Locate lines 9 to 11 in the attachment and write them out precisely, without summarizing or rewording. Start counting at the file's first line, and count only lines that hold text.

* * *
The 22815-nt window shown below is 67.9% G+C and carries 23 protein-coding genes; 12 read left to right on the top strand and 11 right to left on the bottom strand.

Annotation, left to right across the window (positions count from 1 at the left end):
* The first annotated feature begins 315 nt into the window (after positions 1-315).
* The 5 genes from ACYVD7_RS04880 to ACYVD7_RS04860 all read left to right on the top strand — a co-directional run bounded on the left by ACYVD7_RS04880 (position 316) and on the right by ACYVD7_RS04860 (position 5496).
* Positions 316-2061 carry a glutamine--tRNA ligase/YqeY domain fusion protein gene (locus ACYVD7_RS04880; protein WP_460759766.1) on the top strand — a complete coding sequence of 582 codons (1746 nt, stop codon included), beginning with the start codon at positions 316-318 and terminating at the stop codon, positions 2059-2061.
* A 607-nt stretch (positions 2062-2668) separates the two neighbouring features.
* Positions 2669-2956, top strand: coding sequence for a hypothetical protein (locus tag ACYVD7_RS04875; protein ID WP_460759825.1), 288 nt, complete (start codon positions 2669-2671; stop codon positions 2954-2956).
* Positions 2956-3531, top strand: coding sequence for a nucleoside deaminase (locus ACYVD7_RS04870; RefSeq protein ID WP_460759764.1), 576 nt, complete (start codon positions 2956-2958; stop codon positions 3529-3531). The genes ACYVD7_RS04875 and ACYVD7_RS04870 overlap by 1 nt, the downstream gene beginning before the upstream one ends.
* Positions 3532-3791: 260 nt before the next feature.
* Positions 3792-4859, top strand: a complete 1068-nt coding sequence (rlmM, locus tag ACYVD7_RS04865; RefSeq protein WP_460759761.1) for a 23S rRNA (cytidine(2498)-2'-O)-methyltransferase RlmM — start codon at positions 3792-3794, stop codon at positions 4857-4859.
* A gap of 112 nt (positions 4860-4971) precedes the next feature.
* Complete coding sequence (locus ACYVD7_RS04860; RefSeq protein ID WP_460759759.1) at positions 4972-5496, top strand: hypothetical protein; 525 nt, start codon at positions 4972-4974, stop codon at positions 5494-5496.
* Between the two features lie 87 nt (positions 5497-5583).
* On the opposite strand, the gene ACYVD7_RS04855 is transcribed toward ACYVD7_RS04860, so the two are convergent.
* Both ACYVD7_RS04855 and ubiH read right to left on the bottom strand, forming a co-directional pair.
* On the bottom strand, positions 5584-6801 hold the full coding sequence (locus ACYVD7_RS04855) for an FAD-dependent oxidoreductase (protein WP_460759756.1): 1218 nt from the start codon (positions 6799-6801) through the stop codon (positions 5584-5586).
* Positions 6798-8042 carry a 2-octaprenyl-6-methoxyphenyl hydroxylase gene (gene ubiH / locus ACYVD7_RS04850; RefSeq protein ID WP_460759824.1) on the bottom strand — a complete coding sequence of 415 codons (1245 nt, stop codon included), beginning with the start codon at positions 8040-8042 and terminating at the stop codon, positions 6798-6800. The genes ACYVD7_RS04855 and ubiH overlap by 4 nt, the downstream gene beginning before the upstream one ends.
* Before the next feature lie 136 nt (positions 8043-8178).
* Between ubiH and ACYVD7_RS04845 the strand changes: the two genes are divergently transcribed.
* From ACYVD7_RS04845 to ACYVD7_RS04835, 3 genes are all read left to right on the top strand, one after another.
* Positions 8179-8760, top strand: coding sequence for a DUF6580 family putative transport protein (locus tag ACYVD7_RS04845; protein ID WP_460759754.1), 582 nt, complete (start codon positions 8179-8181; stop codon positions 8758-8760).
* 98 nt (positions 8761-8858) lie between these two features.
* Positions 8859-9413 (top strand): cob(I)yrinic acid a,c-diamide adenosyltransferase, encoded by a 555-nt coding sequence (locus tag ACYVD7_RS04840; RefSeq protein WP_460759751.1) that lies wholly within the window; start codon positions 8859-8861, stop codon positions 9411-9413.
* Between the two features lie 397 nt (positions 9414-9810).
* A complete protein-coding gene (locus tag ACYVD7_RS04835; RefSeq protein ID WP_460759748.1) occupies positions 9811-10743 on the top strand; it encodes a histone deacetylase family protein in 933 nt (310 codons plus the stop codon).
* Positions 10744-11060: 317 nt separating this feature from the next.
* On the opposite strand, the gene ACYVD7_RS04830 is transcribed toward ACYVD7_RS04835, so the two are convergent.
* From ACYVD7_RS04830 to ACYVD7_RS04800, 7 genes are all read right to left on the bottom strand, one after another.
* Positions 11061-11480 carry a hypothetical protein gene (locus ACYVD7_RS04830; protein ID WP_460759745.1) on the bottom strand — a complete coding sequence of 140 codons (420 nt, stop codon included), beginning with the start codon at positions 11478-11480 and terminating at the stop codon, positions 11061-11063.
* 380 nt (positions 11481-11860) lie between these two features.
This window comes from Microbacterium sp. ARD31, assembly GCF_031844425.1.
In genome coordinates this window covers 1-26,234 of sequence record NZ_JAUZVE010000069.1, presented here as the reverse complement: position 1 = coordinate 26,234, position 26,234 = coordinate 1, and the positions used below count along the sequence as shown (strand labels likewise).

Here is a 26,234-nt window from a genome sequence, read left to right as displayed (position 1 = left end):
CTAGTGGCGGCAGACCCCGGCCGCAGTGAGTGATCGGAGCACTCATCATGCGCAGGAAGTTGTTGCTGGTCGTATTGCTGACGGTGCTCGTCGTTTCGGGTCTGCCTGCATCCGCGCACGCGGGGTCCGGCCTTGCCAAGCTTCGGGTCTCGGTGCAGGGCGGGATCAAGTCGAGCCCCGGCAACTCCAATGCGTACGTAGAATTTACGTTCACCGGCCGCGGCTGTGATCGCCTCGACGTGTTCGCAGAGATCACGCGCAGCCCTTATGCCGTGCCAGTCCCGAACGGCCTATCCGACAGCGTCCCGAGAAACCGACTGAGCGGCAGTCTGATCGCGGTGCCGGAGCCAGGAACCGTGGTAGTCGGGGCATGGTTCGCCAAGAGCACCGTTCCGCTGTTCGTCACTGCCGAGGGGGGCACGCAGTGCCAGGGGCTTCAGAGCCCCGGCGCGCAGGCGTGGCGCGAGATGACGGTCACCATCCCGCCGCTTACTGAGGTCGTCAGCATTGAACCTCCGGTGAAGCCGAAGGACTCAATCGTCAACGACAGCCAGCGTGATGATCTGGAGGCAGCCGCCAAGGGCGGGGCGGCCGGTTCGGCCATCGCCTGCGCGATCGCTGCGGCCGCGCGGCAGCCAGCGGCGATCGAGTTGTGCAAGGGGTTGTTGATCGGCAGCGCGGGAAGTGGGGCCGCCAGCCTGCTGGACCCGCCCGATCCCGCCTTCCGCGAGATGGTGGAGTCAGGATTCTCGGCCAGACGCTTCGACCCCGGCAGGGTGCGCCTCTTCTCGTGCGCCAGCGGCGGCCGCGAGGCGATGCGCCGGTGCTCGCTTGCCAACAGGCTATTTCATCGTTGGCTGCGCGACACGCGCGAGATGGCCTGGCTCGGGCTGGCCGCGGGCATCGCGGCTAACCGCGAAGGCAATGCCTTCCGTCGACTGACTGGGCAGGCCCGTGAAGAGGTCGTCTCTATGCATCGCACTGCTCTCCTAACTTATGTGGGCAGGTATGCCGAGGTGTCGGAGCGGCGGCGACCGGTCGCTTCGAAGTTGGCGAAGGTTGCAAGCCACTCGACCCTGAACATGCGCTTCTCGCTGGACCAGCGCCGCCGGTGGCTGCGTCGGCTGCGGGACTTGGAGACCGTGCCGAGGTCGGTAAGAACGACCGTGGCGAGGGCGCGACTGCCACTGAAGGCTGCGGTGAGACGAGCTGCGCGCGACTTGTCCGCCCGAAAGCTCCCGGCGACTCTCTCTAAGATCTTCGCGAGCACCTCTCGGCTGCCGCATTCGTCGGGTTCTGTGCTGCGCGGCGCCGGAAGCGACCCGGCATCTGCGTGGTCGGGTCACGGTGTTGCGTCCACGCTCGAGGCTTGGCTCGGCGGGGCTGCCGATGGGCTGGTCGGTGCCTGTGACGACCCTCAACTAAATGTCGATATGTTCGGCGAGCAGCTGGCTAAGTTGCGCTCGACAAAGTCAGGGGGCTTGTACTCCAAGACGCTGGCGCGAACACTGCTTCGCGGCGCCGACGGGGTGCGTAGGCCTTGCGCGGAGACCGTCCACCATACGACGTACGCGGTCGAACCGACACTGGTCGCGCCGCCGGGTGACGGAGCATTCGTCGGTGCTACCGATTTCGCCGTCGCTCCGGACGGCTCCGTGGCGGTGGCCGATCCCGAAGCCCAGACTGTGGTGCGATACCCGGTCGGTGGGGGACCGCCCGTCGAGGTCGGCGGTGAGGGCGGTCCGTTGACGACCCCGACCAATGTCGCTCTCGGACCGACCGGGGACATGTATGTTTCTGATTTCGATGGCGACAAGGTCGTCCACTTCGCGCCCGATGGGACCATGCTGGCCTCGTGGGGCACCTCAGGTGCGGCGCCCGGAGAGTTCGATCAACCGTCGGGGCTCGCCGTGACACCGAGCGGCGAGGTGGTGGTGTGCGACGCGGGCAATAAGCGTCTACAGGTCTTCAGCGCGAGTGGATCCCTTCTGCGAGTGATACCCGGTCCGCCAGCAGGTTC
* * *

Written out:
* Positions 3532-3791: 260 nt before the next feature.
* Positions 3792-4859, top strand: a complete 1068-nt coding sequence (rlmM, locus tag ACYVD7_RS04865; RefSeq protein WP_460759761.1) for a 23S rRNA (cytidine(2498)-2'-O)-methyltransferase RlmM — start codon at positions 3792-3794, stop codon at positions 4857-4859.
* A gap of 112 nt (positions 4860-4971) precedes the next feature.